Either way, I doubt it will be that big of a deal. It's just a minor pet peeve of mine when something 'double dips' like that to earn points and also count for tie breaker.
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Nolan Lichti
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I haven't played 7 Wonders yet, but I find the discussion interesting.

Here are a couple of other ways to look at it:

- The points earned from coins shouldn't be any less valuable than points earned other ways. That is, I think it's unfair to look at it from a "points before coins" point of view. During play, a player may have deliberately focused on coins b/c that was a more efficient way for him to earn points. He shouldn't be punished because he happened to land on a round number of coins.

- Likewise, does "double dipping" diminish other points earned in other ways? That is, is it more desirable to earn points through coins because they also serve as a tie-breaker?

I think the solution depends on whether it is more efficient to spend coins on other things to earn points, or whether it is equally efficient to spend coins on VP. If it's the former (which I'm guessing it is), I don't see a problem with "double dipping". If it's the latter, I can see that as being a balance problem.
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Boris Dvorkin
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kusinohki wrote:
Is it any sillier than if I got the 2 extra gold instead of Bob, I would flat out win by 1 pt, no tiebreaker needed.

This example is out of scope of the discussion. If you win flat-out, then no tie-breaker is needed in the first place. I won't disagree with your contention that the above is silly, but now you're contesting the game's fundamental scoring mechanic, not my claim that "spending" the gold when it is also used as a tiebreaker is senseless. If gold isn't needed to break the tie, then of course it doesn't matter whether you "spend" it or not. I'll concede that.

If your problem is the double-dipping, then it's worth noting that the double-dipping occurs whether you "spend" the gold or not (!). Again, it looks like your contention is with something other than my claim that "spending" gold, in the event of a tie, is silly.
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Steve Duff
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Boarass wrote:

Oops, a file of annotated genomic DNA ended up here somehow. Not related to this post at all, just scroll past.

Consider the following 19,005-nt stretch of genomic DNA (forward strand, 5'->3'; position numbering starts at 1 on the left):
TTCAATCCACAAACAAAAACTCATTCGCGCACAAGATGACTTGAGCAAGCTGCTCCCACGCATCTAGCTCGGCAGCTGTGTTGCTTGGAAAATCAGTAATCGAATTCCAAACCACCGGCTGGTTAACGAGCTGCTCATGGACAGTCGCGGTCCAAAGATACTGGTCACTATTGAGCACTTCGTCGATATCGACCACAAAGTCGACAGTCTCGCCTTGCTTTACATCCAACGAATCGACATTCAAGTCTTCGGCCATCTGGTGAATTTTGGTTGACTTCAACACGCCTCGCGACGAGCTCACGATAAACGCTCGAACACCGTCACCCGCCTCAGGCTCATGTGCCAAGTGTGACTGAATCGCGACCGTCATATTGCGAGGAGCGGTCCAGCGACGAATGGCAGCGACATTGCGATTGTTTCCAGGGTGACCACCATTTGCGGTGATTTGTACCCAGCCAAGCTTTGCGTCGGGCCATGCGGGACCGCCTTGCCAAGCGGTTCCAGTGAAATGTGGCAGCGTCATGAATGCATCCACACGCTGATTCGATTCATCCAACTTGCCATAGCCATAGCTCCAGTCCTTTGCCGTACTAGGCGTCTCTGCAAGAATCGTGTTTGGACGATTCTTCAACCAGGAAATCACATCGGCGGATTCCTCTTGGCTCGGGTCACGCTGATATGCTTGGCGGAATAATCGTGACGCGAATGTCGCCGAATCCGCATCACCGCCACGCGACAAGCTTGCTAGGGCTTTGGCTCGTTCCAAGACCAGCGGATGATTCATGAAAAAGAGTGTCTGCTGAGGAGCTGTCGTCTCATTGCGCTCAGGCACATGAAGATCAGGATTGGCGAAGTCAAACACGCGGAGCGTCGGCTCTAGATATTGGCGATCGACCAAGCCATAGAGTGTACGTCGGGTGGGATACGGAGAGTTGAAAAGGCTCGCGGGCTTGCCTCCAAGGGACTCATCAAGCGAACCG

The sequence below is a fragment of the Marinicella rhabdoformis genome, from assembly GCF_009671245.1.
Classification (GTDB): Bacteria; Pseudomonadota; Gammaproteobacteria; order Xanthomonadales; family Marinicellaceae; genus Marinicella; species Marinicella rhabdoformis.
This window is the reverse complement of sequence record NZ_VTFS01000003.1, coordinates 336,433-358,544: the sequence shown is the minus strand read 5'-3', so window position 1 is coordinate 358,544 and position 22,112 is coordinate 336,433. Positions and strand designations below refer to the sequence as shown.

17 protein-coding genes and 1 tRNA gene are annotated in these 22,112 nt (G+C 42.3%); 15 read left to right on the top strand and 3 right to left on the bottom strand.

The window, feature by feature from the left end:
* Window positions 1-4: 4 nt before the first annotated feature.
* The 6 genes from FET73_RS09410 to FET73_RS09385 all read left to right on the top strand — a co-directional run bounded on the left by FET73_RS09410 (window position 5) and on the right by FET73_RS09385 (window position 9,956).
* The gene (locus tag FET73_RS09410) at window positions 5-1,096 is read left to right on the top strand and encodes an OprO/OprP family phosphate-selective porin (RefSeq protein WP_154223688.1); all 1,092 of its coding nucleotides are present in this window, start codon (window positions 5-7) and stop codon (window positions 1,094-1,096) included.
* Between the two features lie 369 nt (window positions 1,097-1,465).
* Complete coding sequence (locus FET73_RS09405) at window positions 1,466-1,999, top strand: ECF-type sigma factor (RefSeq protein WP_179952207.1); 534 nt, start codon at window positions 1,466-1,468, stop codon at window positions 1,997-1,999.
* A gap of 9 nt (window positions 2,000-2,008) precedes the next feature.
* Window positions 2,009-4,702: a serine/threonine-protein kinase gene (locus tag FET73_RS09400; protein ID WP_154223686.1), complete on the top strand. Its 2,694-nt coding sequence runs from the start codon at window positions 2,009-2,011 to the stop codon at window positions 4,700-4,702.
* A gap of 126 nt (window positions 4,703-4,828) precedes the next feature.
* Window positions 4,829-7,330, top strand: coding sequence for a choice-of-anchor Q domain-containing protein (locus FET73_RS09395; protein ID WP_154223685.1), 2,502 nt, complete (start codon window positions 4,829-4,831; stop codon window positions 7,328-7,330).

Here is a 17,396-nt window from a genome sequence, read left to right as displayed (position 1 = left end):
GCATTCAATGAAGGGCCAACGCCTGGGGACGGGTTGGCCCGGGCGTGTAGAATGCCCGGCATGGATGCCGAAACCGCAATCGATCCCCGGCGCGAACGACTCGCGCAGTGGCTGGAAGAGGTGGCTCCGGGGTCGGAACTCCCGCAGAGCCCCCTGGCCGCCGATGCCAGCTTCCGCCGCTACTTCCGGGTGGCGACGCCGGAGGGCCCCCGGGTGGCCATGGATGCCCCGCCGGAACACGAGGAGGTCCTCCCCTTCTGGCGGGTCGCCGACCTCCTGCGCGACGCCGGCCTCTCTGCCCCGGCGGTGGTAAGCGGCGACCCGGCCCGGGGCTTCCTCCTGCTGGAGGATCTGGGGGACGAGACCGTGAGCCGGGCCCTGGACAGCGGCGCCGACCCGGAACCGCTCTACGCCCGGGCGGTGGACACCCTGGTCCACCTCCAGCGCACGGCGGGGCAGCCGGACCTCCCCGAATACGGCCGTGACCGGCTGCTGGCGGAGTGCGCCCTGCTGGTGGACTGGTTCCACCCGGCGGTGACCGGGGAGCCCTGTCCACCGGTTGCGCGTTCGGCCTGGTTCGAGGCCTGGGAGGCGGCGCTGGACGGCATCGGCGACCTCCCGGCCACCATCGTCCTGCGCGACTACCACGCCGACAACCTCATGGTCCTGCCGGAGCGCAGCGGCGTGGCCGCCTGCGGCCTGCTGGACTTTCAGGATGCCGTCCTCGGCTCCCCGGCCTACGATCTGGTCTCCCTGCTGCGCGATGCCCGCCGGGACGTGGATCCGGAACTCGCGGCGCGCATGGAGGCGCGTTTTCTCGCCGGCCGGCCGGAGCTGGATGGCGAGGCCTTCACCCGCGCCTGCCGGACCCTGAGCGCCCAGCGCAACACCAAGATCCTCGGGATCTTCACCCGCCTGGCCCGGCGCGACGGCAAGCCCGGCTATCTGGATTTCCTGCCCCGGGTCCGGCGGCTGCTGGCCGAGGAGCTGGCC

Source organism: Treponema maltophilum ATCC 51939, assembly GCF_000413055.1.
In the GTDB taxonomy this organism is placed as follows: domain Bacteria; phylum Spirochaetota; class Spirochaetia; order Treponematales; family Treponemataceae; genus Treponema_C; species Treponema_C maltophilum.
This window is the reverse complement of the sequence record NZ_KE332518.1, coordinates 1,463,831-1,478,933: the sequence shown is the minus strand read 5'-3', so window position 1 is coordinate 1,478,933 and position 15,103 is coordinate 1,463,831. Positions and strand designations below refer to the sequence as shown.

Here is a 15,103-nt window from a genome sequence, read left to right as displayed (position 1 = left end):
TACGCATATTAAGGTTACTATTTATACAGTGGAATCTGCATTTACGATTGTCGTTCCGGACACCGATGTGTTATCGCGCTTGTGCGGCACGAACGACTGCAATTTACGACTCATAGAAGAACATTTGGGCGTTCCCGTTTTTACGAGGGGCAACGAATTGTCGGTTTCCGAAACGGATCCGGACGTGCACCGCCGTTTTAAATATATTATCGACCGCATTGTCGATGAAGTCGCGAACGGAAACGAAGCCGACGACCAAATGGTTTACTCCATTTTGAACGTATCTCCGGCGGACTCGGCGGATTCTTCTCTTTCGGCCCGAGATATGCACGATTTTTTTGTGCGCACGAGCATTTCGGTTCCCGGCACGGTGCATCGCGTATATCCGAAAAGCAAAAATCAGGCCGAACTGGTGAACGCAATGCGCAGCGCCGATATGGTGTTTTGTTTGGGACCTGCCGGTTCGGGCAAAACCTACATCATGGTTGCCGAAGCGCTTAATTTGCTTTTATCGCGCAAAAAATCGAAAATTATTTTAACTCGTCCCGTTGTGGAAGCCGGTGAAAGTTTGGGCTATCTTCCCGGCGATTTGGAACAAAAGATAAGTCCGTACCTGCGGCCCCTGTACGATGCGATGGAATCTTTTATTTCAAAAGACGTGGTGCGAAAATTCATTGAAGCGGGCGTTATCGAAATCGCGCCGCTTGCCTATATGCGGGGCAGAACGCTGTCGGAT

If your problem is the double-dipping, then it's worth noting that the double-dipping occurs whether you "spend" the gold or not (!).


Huh? No, it doesn't occur when you spend it.

Back to Jeff's example:

Quote:
Player A has 56 points from cards, plus 12 gold = 60 points
Player B has 60 points from cards, plus 1 gold = 60 points


A spends his gold for his 4 extra points. It's gone, that gold is no longer available for anything, it no longer contributes to the tie break (which he rightfully loses).

The double dipping non-spending way (aka the silly way):

A uses his gold to purchase 4 points. He then uses that same 12 gold again to purchase the one extra point available in the tiebreaker.
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Mike Bazynski
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3 gold is 1 point. so - 1 gold is 1/3 of a point

A has 60 points.
B has 60 1/3 points.


let's assume you get a point for 100 coins at game end.

player 1: 59 points, 100 coins
player 2: 60 points, 99 coins.

any system that gives a win to player 1 to me is more or less random...
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Boris Dvorkin
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UnknownParkerBrother wrote:
Boarass wrote:
If your problem is the double-dipping, then it's worth noting that the double-dipping occurs whether you "spend" the gold or not (!).


Huh? No, it doesn't occur when you spend it.

In my example, either Bob wins because you compare 60 gold to 10, or he loses because you compare 0 gold to 1. The gold is being double-dipped either way, just with different numbers. This is logically incontrovertible. If we disagree here, either you or I have misinterpreted the other's terms somewhere.
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Todd McCorkle
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Boarass wrote:
UnknownParkerBrother wrote:
Boarass wrote:
If your problem is the double-dipping, then it's worth noting that the double-dipping occurs whether you "spend" the gold or not (!).


Huh? No, it doesn't occur when you spend it.

In my example, either Bob wins because you compare 60 gold to 10, or he loses because you compare 0 gold to 1. The gold is being double-dipped either way, just with different numbers. This is logically incontrovertible. If we disagree here, either you or I have misinterpreted the other's terms somewhere.

With 10 gold, only 9 of those gold counted for points. The remainder, leftover, unspent (if spending) only counted for the tie breaker and only 'dipped' once.
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Boris Dvorkin
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Hmm. I'm trying to see your point of view, but I keep coming back to the same thing: